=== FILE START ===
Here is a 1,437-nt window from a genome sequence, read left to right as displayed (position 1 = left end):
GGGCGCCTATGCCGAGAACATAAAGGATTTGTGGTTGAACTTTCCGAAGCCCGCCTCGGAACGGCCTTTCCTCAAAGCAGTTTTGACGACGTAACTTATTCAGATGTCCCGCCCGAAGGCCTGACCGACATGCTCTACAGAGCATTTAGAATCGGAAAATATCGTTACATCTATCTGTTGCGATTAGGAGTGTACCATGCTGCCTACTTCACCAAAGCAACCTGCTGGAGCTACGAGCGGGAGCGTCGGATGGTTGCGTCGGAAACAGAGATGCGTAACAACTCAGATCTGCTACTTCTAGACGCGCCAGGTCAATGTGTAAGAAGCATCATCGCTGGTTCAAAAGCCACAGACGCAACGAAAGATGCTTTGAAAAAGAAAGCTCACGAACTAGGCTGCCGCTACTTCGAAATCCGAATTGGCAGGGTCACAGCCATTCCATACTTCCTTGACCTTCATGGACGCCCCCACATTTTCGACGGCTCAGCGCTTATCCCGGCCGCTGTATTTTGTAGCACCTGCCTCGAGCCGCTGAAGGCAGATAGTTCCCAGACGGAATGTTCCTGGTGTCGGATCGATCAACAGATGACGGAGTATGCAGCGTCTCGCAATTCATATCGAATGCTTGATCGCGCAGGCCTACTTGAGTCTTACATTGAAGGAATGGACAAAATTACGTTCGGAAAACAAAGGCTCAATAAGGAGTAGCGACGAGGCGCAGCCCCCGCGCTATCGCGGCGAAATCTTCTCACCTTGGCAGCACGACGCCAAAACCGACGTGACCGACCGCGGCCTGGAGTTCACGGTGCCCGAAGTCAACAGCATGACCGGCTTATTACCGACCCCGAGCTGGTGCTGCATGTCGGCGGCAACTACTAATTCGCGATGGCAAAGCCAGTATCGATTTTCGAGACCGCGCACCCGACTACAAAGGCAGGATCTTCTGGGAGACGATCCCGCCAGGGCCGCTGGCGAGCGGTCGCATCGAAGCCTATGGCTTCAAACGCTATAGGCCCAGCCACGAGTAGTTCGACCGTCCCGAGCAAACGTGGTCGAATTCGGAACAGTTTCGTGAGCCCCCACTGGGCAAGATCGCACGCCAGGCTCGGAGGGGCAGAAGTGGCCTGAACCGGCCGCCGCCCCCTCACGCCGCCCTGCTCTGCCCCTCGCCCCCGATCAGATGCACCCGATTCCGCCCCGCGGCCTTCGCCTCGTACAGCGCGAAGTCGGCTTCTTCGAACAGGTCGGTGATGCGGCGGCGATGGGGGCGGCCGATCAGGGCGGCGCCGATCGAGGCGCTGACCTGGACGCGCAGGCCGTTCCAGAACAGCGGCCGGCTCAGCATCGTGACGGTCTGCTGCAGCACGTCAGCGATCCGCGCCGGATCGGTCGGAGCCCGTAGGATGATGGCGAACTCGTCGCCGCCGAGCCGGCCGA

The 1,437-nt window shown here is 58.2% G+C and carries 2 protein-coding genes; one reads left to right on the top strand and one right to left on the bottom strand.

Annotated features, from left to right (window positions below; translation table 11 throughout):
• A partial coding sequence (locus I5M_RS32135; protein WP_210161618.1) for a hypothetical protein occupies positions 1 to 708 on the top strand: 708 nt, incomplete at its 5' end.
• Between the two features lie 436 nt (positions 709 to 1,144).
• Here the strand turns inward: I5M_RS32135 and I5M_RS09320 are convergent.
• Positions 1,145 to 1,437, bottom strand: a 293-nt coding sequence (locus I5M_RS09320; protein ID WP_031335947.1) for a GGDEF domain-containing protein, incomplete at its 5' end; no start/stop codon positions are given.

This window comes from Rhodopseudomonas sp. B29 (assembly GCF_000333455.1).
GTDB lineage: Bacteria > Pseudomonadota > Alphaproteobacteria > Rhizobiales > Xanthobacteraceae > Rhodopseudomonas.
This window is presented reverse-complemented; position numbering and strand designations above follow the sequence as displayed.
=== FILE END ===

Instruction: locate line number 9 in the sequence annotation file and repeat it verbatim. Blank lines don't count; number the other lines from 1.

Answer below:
This window comes from Rhodopseudomonas sp. B29 (assembly GCF_000333455.1).